The “21” in Agenda 21 refers to the original target of the 21st century where they were hoping to achieve their development goals by then. It has been affirmed and had a few modifications at subsequent UN conferences. Since it found 2000 was an overly optimistic date, its new timeline is targeting 2030. Its aim is to achieve global sustainable development. One major objective of the Agenda 21 initiative is that every local government should draw its own local Agenda 21. Since 2015, Sustainable Development Goals are included in the newer Agenda 2030.
(c) Global Warming
Ans – The increase in the concentration of CO2 and other greenhouse gases leads to an enhanced greenhouse effect. This is casing an increase in the global temperature which is known as global warming. Studies suggest that temperature has already increased by 0.3°C – 0.6°C since 1860 and the last two decades of the twentieth century were the warmest particularly the year 1998. From 1850 onwards, the decade 2000-2010 had been the warmest one particularly the two years 2005 and 2010 were the warmest years.
This global warming would change global climate patterns and cause a rise in sea levels. It is estimated that the sea-level may rise by 0.5 m to about 1m.
(d) Hazardous Wastes
Ans – Hazardous wastes are chemical by-products of an industry, a factory or a chemical plant. They may result from household activities or even from a hospital or a research laboratory.Armed conflicts, where nuclear or chemical weapons are used, also release enormous amounts of hazardous wastes. A chemical produced by any of the above sources which may endanger human health, pollute the environment or carryhidden risk to life if managed or disposed off improperly is called ‘hazardous’.
7. Answer the following questions in about 150 words.
(a) How does Landfilling act as an important method of waste disposal? Explain. (b) What is Acid rain? Describe its effect.
Ans – The disposal of hazardous waste by landfilling is an important method of disposal in many countries. Landfilling means under ground storing of harmful substances. This involves hauling the refuse to an area allocated for this purpose. In India, such areas range from unsanitary open dumps to properly operated sanitary landfills. Open dumps are a poor method of waste disposal because they cause environmental problems. For example, they can ruin the appearance of ah area and provide a home for rats and other rodents who spread disease. If garbage is exposed, it rots and smells foul. Most dumps allow some burning, which fills the surroundings with smoke. In addition, rain water can drain through refuse and carry harmful substances to streams.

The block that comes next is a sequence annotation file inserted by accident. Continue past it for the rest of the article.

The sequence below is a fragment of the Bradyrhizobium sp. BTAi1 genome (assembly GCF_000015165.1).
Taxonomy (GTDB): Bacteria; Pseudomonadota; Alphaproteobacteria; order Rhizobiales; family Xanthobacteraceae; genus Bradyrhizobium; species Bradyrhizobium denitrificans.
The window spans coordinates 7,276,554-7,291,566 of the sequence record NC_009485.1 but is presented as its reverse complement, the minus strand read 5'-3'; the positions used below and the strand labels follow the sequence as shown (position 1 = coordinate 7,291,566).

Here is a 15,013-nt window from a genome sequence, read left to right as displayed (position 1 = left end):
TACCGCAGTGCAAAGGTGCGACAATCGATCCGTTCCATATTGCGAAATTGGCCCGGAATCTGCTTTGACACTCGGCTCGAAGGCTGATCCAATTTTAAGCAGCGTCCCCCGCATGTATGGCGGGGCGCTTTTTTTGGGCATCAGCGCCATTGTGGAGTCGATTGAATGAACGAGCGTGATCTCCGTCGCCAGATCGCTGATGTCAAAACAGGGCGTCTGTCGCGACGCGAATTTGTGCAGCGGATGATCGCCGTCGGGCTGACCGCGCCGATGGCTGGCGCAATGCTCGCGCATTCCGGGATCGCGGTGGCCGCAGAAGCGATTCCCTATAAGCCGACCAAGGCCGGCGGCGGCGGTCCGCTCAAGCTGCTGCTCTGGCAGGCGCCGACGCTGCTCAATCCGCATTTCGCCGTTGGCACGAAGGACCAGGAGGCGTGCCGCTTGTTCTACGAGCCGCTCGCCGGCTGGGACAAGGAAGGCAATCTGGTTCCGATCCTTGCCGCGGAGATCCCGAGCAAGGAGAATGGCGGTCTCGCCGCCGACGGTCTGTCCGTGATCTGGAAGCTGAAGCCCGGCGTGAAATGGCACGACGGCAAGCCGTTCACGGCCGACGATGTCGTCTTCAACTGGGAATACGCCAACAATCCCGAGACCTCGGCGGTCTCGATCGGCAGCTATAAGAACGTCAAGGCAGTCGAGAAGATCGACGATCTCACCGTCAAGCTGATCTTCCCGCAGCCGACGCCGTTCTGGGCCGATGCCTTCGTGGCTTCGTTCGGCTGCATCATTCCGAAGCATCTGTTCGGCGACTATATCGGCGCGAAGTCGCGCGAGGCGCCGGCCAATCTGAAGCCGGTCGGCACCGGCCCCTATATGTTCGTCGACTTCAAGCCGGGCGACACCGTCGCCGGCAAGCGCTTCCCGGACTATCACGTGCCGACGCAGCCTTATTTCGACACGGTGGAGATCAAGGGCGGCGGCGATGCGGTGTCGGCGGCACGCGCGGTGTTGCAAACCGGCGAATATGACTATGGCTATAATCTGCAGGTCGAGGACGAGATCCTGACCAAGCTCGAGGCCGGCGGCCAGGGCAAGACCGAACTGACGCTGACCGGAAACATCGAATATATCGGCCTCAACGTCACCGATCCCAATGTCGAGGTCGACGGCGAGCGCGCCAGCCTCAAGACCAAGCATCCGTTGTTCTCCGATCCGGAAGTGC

Properlyoperated sanitarylandfills cause little damage to the environment. The area to be filled with waste must be lined with a nonporous substance such as clay, or high density polyethylene (HDPE)-plastic membrane to prevent the wastes from leaking to the surrounding areas. The wastes are packed and dumped at the site and covered with earth each day. The cover of earth prevents insects and rodents from getting into refuse. Operators of these sites forbid burning. In time, sanitary landfill sites become filled up, many communities then cover the site for a final time and use the area for recreationalpurpose.
A typical landfill site consists of an artificial double liner at the bottom and a cover at the top. The cross section of a conceptual design of a double lined hazardous landfill is shown in Fig.
Outline of a typical landfill site.
(b) What is Acid rain? Describe its effect
Ans – The wet deposition in the form of acid rain or acid snow contain nitric acid and sulphuric acid which are formed by the reaction of oxides of nitrogen and oxides of sulphur, respectively, with water.
When fossil fuels such as coal or oil containing sulphur impurities are burnt, then oxides of sulphur i.e. sulphur dioxide (SO2) and sulphur trioxide (SO3) are produced. Similarly, when any organic matter with high nitrogen content is burnt, oxides of nitrogen (NOx) i.e. nitric oxide (NO) and nitrogen dioxide (NO2) are produced. The oxides of nitrogen also originate from forest fires, electric power plants and motor vehicles.
Effects of Acid Rain
The pH value of acid rain water is around 4. There are many damaging effects of such acidic water. These are discussed below:
- Effect on Crops and Plants: The acid rain has detrimental effects on crops and forests. The acid rain can dissolve important minerals and nutrient present in the soil. Soil bacteria and fungi that playimportant role in nutrient cycling and nitrogen fixation are also affected. Thus, soil fertility is reduced and plant growth is affected.